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It Takes Two




I have some friends who have been married for what seems like a very long time—it must be a decade at least. (In my first year of marriage, anyone who had been together for more than a handful of years felt like black belts, sages in the ways of marriage that we would never reach the heights of.) I like this couple because they are honest; they tell us when they just argued in the car over something small and petty, but how arguments don’t define or scare them, and how they can move past it.

For a younger married couple, their honesty gave us permission to not have everything together. Which is a massive relief because not only do I not have “everything” together, some days it feels like I barely have two things together. And yet, like our friends who fought in the car 10 years into marriage (which I now  know is not a very long time), I have been learning that so many things in marriage require my wife and me to be in it, together.

Over the last five years, there has been all the new cities, new jobs, new seasons, and our journey into parenthood. Throughout it all, I’ve come to embrace the fact that other people’s stories can inform mine, but not predict it. Instead, it’s been a journey into learning how to partner with my wife in each new season.

When we were stepping from singlehood into relationship, I became increasingly aware of how my life was set up around myself, and what a disruption this woman was causing by stepping into it. Those first years felt like learning to give each other 100 percent of our energy and hearts, instead of withholding some to keep in a safe place. A friend in Santa Barbara once told me that if one of you gives 50 percent and the other gives 50 percent, that doesn’t mean the relationship is getting the full 100 percent, it means you’re both holding back and making the other person meet you in the middle. He said the middle was you both giving it your all. I think he was right.

Many large changes in my life have come somewhat as a surprise. Partly I think this is because much of life can’t be planned for, and the twists it takes keep me on my toes; while partly it might be because of the advice I seem to get. Let me explain.

The issue isn’t that I get bad advice, rather that most people seem to suffer from an inability to accurately explain how new changes will make me feel. Everyone seems to be able to recall how going off to college felt or what starting a first job was like or what recovering from a heartbreak felt like for them, but unfortunately for me I have yet to meet someone who can predict what my experience will be like.

I’ve found this especially true when it comes to relationships. Much of the advice I got while engaged ranged from “just okay” to “completely unhelpful.” People loved to tell us how hard it was going to be and how marriage makes you holy not happy. Not exactly the words a couple on the verge of marriage wants to hear.

But giving it your all and learning to partner in marriage has looked different in our short five years. Our marriage is still a toddler, though it’s mobile and feeding itself. There was the season where I was writing most days on Killing Lions, there was grad school and late nights, there were three moves, new jobs, finances, faith, and miscarriage. Being “all in” never quite played out the same from season to season, although it demanded us to be in the ring for each other; some seasons we’ve been face to face, others we’ve been back to back.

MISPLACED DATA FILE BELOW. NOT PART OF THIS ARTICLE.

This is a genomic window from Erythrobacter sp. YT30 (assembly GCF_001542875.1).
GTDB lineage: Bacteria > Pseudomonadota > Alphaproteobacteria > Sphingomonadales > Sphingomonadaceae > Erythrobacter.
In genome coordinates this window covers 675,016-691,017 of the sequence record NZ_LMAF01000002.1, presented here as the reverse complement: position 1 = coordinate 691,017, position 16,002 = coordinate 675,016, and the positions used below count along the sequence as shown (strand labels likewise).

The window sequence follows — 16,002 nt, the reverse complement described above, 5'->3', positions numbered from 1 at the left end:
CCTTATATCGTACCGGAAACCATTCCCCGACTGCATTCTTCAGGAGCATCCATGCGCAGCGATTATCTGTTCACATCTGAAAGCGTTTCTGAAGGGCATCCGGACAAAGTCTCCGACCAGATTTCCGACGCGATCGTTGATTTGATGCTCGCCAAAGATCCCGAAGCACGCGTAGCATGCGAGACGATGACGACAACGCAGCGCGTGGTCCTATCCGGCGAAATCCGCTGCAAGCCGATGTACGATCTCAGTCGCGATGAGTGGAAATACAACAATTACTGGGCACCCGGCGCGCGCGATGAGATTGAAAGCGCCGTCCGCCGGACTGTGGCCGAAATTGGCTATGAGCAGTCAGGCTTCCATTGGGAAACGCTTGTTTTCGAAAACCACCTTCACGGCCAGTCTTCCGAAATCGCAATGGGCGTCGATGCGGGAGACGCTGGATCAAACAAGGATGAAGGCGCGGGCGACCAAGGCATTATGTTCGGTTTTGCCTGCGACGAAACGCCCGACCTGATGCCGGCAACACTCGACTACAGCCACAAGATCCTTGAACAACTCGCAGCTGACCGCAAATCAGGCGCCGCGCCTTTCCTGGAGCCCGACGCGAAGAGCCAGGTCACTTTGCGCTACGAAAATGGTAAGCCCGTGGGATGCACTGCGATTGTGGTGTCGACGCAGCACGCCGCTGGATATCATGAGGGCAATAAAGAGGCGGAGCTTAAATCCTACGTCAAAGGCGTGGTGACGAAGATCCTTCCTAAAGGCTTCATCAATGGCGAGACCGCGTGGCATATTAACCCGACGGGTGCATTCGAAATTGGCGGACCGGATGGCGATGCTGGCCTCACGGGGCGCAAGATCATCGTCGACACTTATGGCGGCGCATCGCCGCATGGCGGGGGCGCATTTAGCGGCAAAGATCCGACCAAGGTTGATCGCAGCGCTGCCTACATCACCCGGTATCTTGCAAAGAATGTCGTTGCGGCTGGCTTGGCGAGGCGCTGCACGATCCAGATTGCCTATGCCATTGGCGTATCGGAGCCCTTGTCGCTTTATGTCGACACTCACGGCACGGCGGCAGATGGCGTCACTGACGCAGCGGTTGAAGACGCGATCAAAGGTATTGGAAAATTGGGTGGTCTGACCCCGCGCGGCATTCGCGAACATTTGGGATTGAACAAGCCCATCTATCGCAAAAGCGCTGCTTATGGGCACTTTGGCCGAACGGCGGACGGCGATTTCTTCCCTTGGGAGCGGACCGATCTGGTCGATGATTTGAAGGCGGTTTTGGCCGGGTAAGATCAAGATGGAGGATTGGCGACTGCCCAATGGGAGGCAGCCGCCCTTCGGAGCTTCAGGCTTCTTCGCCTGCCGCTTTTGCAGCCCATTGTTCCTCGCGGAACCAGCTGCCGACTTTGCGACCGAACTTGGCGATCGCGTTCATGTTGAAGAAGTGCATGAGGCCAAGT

It may sound silly but there have been seasons where only one of us cooks most of the time. That was an intentional act. Refusing to let grief separate us, as it so often does every human being, and choosing to walk through it daily, even though we both experience grief differently.

As we’ve stepped into parenthood, we’ve been learning all over again what it takes to give each other 100 percent. Laundry, grocery shopping, sleep, time for ourselves, not to mention all the requirements a little one asks. I haven’t always done it perfectly either, much as that might surprise you (it certainly surprised me), and so it seems I’ve been learning all over again what it means to be fully present. “Teamwork makes the dream work,” corny as it may sound, has been something we’ve taken up saying occasionally, which means I’ve probably also fallen into that lot that gives unhelpful and slightly unclear advice to those coming up behind.

One of my favorite books is Man’s Search for Meaning by Viktor Frankl. In it, he tells of his experience firsthand of the Holocaust and his insights as a psychologist. One of the greatest points for me was how he saw the best lives were lived when they were viewed in the larger context of suffering, love, hope, and story. One has the ability to suffer and live well when one can see the forest again, not just the trees.

That is something I hope to emulate in my marriage: the ability to have long-term vision, to see beyond small seasons and small fights in the car, to know that what is truly lasting are the choices I make for the health of my family and my wife. It’s easy for me to get sucked into a new season and to think it is the ultimate season, the only thing that is real, but when I remember that we have come through so much already and have so much life ahead, I am able to live better.

So we are learning to give 100 percent to each other again. A lesson we learned five years ago. And we are learning what new iteration that looks like as the paradigm changes and life gets more complicated. Because I still can’t anticipate what next year will look like, and no one can tell me, but what I do know is that it will require all of me. And if I give all of myself, it will be beautiful and worth every moment.